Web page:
• Mount Rainier peeks through clouds, viewed across subalpine wildflowers and glacial moraine.

    Mount Rainier

    National Park Washington

There are park alerts in effect.
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  • Nisqually to Paradise delays and Kautz Creek area closure.

    Road construction from the Nisqually Entrance to Longmire. Expect a 30-minute delay, Monday through Friday. Beginning May 29 to mid-June, all services at the Kautz Creek parking and picnic area are closed through the week. Limited parking on Sat & Sun. More »

  • Melting snow bridges and high streamflows create hazards for hikers, skiers, and snowshoers

    Be aware of hidden- and potentially fatal- hazards created by snow bridges and high streamflows on Mount Rainier. More »

The Wonderland Trail

 
Mount Rainier

The Wonderland Trail (WT) is 93 miles (150kms) long and encircles Mount Rainier. It is a strenuous hike with lots of elevation gain and loss, through lowland forests and valleys and into high alpine and sub-alpine areas.

Perhaps the biggest aspect in planning to hike the Wonderland Trail is you knowing your hiking skills, abilities and habits. Rangers cannot tell you that. Nobody knows your skill level better than you. This is important when laying the foundation for your trip... selecting the proper distance between campsites. Do you live and hike primarily in mountainous terrain and climates, or lower elevation areas? Hiking on flat terrain for 93 miles is far easier than having to climb up three thousand feet with a full pack day, after day, after day. This sounds like something that should not have to be stated, but we often see hikers going beyond their skill level. This usually leads to injury, illness, misery and an early end to a long-planned trip.

 

CAMPS ALONG THE WONDERLAND TRAIL

The Carbon River Road is closed to vehicular access at the Carbon River Entrance because of 2006 flood damage. As a result Ipsut Creek Campground is currently being managed as a wilderness camp. This means a wilderness permit will be required to camp here and all wilderness regulations will apply. Fires, pets, bicycles and other wheeled devices are not permitted in the backcountry at Mount Rainier. Although firearms may be possessed or carried in accordance with Washington State law, use of firearms throughout the park including backcountry areas remains prohibited.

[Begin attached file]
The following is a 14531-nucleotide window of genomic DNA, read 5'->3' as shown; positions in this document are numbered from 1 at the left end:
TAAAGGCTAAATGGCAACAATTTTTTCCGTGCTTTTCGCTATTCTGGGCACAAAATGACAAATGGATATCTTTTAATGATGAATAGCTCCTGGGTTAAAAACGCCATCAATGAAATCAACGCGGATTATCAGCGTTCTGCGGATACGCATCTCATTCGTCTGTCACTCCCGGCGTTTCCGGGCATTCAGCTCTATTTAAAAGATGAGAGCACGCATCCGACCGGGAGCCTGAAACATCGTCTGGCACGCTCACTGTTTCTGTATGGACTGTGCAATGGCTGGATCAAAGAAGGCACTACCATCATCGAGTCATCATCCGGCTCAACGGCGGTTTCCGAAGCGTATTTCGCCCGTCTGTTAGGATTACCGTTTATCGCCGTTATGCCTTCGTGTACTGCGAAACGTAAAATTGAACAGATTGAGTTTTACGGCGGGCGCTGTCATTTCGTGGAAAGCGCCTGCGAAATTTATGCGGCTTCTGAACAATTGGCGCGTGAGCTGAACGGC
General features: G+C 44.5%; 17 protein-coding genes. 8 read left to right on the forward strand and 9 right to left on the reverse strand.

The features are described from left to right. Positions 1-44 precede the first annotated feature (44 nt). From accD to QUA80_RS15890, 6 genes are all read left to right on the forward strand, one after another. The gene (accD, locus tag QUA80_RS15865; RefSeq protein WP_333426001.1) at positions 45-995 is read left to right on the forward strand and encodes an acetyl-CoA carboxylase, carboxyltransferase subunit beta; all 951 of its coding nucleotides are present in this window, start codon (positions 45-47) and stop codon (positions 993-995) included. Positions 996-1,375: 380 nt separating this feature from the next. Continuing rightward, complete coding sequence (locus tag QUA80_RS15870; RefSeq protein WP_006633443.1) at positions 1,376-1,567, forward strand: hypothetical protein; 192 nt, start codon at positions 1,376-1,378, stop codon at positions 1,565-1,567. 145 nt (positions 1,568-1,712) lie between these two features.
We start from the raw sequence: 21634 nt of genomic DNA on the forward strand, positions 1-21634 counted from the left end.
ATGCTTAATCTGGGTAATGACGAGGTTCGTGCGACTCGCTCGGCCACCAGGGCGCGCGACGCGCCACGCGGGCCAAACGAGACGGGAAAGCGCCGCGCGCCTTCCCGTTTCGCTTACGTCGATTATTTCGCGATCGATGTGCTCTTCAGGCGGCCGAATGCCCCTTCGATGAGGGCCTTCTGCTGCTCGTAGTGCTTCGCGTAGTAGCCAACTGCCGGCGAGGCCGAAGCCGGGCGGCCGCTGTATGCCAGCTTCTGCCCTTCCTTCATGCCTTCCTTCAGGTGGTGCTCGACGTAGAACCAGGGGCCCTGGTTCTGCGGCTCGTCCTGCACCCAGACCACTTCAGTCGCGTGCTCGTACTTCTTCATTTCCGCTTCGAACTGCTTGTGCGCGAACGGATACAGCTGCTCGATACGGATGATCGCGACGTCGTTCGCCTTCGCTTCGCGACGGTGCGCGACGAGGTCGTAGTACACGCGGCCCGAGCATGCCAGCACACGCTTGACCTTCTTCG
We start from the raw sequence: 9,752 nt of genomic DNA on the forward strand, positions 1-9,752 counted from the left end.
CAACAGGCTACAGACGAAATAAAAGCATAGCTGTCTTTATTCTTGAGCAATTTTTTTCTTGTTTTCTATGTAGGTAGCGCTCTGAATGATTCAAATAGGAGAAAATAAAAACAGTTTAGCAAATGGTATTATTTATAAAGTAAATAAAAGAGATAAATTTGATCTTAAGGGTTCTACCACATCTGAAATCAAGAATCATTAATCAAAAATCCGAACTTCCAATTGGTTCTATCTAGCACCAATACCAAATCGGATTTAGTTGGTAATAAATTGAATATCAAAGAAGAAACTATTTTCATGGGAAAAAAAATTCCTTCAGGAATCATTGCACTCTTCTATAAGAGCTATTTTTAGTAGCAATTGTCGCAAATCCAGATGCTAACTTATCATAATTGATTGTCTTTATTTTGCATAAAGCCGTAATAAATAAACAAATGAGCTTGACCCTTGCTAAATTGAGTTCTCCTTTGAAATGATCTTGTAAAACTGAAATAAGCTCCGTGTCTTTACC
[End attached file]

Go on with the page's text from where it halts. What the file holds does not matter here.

Hikers doing the complete Wonderland Trail are limited to camping in designated camps only-the use of cross-country zones is not permitted.

When making a reservation request, please do not fax and mail your reservation form. Choose only one method. Doing both creates multiple problems.

The Wonderland Trail has eighteen trailside wilderness camps and three non-wilderness camps. NOT ALL CAMPS HAVE GROUP SITES. Parties with 6-12 people will need a camp that has a group site. There is no wilderness or non-wilderness camping at Longmire. Hiking from Longmire in a clockwise direction, WT camps are:

  • Pyramid Creek- (no group site) 3,765 feet
  • Devil's Dream- 5,060 feet
  • South Puyallup River- 4,000 feet
  • Klapatche Park- (no group site) 5,515 feet
  • North Puyallup River- 3,750 feet
  • Golden Lakes- 5,130 feet
  • South Mowich River- 2,605 feet
  • *Mowich Lake Campground- 4,929 feet
  • Ipsut Creek Campground- 2,330 feet
  • Carbon River- 3,195 feet
  • Dick Creek- (no group site) 4,185 feet
  • Mystic Camp- 5,570 feet
  • Granite Creek- 5,765
  • Sunrise Camp- 6,245
  • *White River Campground- 4,280 feet
  • Summerland- 5,940 feet
  • Indian Bar- 5,120 feet
  • Nickel Creek- 3,385 feet
  • Maple Creek- 2,815 feet
  • Paradise River- 3,805 feet
  • *Cougar Rock Campground- 3,180 feet
    (Cougar Rock must be reserved through Recreation.gov.)

* denotes non-wilderness campground

There are two wilderness camps on the Alternate Route of the Wonderland Trail through Spray Park. They are:

  • Eagle's Roost- (no group site) 4,885 feet
  • Cataract Valley- 4,620 feet
 

HELPFUL LINKS

Did You Know?

June 1945:  President Harry Truman plays the piano in the Paradise Inn lobby.

In June 1945, President Harry Truman visited Mount Rainier National Park, dined at the Paradise Inn and played a song on the Inn's piano. This piano and other notable items are preserved today in the Paradise Inn, part of an effort to maintain the park's rich historic legacy. More...